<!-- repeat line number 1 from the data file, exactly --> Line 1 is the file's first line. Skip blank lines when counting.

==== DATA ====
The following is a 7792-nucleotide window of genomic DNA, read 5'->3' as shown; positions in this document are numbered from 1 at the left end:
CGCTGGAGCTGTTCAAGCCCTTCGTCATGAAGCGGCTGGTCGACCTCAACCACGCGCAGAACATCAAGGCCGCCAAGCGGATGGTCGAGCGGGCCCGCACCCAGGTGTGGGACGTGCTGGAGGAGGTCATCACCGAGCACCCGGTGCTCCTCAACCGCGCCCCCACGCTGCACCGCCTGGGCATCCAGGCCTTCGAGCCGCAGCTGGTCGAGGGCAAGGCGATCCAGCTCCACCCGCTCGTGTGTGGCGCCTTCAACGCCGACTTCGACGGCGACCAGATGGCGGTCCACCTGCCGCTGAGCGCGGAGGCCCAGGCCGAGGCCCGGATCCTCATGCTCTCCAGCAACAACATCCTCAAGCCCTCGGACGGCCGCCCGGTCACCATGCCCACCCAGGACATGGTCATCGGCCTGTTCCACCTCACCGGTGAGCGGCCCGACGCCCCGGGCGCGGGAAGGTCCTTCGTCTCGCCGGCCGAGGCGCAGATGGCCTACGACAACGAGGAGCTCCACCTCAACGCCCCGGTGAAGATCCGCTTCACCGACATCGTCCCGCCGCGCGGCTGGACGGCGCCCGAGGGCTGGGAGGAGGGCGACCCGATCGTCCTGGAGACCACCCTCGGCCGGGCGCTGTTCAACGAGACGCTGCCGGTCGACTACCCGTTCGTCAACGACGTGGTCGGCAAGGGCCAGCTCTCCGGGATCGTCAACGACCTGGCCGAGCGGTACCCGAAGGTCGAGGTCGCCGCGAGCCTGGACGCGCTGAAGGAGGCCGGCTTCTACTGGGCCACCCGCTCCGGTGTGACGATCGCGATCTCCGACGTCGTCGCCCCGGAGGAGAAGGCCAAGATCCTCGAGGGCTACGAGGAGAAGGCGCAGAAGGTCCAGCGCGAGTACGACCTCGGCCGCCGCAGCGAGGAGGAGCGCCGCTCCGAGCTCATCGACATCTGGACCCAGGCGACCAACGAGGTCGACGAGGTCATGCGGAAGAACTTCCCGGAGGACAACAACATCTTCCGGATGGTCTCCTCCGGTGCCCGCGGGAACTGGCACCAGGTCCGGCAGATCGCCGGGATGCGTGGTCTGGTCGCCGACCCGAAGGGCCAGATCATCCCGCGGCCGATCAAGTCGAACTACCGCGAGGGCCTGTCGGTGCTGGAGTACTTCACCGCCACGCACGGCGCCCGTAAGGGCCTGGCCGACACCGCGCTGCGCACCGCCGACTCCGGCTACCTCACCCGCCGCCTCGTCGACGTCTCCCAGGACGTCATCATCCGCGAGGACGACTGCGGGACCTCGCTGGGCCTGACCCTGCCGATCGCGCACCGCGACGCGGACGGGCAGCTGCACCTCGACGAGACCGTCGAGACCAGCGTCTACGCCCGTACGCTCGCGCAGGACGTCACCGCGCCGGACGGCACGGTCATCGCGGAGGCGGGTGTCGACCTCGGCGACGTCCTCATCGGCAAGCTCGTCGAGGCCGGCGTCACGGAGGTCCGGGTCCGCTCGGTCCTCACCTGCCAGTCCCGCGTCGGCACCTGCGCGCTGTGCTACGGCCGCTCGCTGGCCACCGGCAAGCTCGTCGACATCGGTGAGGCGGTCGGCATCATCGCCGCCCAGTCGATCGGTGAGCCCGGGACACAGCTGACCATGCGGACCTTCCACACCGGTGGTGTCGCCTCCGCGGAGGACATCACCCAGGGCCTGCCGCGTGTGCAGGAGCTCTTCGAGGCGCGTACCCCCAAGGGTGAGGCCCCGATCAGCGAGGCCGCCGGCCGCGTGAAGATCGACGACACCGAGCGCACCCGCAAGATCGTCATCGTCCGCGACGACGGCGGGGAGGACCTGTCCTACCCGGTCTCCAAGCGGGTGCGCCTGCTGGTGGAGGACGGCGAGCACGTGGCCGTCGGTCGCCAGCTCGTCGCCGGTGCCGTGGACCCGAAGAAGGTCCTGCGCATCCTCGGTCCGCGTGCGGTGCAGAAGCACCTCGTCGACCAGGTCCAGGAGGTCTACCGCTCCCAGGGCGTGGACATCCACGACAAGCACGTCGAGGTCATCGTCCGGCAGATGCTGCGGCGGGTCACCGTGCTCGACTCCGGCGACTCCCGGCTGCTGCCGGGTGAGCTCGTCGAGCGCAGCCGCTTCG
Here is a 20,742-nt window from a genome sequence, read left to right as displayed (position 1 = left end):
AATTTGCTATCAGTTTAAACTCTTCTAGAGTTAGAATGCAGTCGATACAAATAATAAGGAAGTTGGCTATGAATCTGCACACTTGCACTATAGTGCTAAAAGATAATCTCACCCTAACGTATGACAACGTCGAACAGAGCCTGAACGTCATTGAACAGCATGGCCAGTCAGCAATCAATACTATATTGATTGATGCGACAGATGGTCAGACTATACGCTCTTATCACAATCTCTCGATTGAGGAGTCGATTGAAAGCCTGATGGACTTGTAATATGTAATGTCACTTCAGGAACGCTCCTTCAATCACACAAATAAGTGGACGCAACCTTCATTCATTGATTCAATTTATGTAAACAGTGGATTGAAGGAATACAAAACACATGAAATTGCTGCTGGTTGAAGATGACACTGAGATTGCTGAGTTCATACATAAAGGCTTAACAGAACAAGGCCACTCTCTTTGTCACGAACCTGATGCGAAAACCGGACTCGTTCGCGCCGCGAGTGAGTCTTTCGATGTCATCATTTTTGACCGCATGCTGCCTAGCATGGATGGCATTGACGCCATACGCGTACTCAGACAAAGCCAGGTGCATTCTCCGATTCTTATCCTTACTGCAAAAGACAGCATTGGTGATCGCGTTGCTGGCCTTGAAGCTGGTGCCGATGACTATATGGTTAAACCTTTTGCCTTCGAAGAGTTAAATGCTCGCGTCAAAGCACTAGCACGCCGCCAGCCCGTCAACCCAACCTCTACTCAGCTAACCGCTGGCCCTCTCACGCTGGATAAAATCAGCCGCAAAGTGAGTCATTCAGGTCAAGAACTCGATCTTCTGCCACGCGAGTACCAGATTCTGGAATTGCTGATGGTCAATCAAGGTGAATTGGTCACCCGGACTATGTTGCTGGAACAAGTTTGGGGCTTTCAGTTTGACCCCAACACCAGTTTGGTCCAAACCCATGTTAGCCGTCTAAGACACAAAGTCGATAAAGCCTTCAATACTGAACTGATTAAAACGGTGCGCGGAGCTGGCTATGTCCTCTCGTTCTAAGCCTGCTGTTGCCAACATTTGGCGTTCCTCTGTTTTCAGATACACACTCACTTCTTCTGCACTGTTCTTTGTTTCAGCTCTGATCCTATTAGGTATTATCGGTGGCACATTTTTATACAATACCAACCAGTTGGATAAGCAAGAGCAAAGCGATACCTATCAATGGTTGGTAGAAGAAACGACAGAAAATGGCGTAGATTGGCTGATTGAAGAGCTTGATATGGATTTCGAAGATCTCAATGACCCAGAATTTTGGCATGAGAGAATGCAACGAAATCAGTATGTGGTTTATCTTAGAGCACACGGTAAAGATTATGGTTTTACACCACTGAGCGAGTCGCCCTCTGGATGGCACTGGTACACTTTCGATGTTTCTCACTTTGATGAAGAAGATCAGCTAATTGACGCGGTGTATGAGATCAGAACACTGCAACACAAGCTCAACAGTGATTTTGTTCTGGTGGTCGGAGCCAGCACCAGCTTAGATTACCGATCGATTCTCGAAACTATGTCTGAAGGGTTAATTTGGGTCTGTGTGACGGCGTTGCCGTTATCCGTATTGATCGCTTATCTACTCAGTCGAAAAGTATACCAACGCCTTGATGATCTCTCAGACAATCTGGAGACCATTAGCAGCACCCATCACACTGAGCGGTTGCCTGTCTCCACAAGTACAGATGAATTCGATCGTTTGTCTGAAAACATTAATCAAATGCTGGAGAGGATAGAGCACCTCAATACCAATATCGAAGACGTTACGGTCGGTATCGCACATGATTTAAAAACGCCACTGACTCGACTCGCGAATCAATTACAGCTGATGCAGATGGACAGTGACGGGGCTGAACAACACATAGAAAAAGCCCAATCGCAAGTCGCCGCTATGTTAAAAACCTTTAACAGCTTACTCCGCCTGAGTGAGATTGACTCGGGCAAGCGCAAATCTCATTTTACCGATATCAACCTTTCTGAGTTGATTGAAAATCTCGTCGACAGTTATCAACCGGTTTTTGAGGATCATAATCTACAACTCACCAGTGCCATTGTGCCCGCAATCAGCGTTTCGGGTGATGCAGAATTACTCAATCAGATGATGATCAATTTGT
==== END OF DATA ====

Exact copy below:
The following is a 7792-nucleotide window of genomic DNA, read 5'->3' as shown; positions in this document are numbered from 1 at the left end: